A pre-Christmas gloom has descended around consumer confidence, which recorded a surprise fall despite the Reserve Bank’s interest rate cut, according to a private survey.

The fall was matched by a drop in personal finance loans by just under 1 per cent in October and a fall of 0.2 per cent in housing finance for owner occupiers, according to Australian Bureau of Statistics (ABS) data released today.

The Westpac Melbourne Institute Index of Consumer Sentiment, which polled 1200 people, fell by 4.1 per cent in December to 100, down from 104.3 in November, a result that Westpac’s chief economist Bill Evans described as ‘‘very surprising’’.

The Westpac survey came a day after the release of National Australia Bank's monthly business survey, which saw business confidence drop to the lowest level in three years as business conditions remained weak with little sign of a pre-Christmas revival.

At the same time, the ABS found that personal finance loans fell by 0.9 per cent in October.

The official figures said personal finance commitments, seasonally-adjusted, fell to $7.34 billion in October, from a downwardly revised $7.41 billion the month before. Total commercial loans in October rose 4.8 per cent to $31.7 billion, seasonally-adjusted, from $30.24 billion in September.

Lease finance was down 6.3 per cent to $543 million, compared with $580 million the previous month. Housing finance for owner occupiers dropped 0.2 per cent to $13.86 billion, from $13.89 billion the month before.

Mr Evans said the lower consumer confidence results strengthened the case for another rate cut in February. 

‘‘Despite another rate cut and improving sentiment towards housing, consumers remain cautious and particularly concerned around the outlook for the economy and for employment,’’ he said.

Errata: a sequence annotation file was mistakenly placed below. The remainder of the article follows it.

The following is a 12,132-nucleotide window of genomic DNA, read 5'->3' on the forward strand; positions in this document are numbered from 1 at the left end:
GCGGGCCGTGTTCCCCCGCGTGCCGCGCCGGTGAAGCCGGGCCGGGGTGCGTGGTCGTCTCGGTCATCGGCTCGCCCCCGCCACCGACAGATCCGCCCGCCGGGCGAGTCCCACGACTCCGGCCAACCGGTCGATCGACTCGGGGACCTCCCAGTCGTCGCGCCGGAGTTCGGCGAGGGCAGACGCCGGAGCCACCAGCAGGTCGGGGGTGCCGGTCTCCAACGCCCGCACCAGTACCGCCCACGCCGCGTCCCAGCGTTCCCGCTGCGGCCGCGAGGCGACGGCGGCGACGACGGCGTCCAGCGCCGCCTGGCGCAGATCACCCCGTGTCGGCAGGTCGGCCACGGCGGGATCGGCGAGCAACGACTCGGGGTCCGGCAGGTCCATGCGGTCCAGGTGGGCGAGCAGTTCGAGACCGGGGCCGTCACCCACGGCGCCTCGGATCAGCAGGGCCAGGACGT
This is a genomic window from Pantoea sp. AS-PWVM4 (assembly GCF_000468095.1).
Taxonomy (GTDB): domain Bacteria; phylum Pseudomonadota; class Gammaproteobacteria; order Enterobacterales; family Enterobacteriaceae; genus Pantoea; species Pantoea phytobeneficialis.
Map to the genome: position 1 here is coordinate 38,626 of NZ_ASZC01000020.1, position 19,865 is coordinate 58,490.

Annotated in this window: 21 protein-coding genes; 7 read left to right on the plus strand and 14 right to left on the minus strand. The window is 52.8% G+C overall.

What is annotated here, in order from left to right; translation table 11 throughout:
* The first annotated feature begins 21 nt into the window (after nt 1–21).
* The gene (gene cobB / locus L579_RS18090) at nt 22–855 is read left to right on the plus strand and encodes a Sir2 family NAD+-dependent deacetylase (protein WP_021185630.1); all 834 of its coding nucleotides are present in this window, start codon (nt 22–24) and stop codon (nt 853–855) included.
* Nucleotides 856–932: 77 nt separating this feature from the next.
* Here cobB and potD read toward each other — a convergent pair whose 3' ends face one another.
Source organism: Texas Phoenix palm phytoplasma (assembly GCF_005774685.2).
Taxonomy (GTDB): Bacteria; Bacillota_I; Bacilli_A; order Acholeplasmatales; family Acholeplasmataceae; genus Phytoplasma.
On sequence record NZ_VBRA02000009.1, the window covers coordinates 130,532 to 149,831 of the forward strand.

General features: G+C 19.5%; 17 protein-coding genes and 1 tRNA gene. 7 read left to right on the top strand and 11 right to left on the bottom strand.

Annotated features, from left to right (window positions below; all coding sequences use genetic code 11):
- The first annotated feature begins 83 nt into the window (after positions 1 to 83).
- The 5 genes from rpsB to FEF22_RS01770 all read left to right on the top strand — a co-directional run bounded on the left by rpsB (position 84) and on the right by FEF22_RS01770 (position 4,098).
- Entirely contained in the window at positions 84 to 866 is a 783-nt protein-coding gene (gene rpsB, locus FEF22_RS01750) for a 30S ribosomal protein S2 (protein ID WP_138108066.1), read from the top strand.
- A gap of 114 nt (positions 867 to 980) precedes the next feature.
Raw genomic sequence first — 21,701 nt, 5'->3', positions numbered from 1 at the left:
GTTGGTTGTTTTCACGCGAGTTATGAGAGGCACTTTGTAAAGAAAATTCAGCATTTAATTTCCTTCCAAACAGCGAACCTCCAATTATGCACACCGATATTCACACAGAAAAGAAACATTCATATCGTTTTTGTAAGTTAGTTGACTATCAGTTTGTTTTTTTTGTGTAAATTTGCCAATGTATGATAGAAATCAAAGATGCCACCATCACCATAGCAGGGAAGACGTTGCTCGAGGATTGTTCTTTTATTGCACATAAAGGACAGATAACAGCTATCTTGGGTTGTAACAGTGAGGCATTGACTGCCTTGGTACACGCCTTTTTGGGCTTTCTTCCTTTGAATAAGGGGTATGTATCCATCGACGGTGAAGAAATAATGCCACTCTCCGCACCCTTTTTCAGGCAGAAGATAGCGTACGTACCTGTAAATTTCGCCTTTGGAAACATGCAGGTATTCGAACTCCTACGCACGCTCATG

‘‘Evidence to date is that low rates are not generating much traction with households.’’

In what could be seen as another disappointment for the retail sector during the key Christmas trading season, the sub-index on ‘‘whether now is a good time to purchase a major household item’’ fell by 4.8 per cent.

But the rate cut to 3 per cent, which brought the cash rate down to global financial crisis levels, boosted confidence around future housing purchases, with the index rising by 1.9 per cent. 

Survey participants also responded to the rate cut with a 4.6 per cent rise in their confidence around their finances for the next 12 months, in contrast to a fall of 7.2 per cent in confidence around family finances for the previous year.

Expectations for the economy for the next year fell 4.3 per cent, while expectations for the next five years dropped 8.9 per cent.

The survey also found that the surprise fall in the jobless rate for November - from 5.4 per cent to 5.2 per cent - made a limited impression on respondents.

The breakdown of the survey also showed some odd divergences, with women far gloomier than men. The sentiment index for females fell 10 per cent in the month, while that for men rose by 2.4 per cent.

There was a similar split in responses by voting intention. Sentiment among supporters of the Labor government rose strongly in the month, while that among opposition supporters plunged. 

Bucking the negative sentiment was Roy Morgan's business confidence survey of 2800 companies, which was also released yesterday. It was more positive and showed a lift from 114.0 to 116.8 in November, just off the highest level in 10 months.

with AAP, Reuters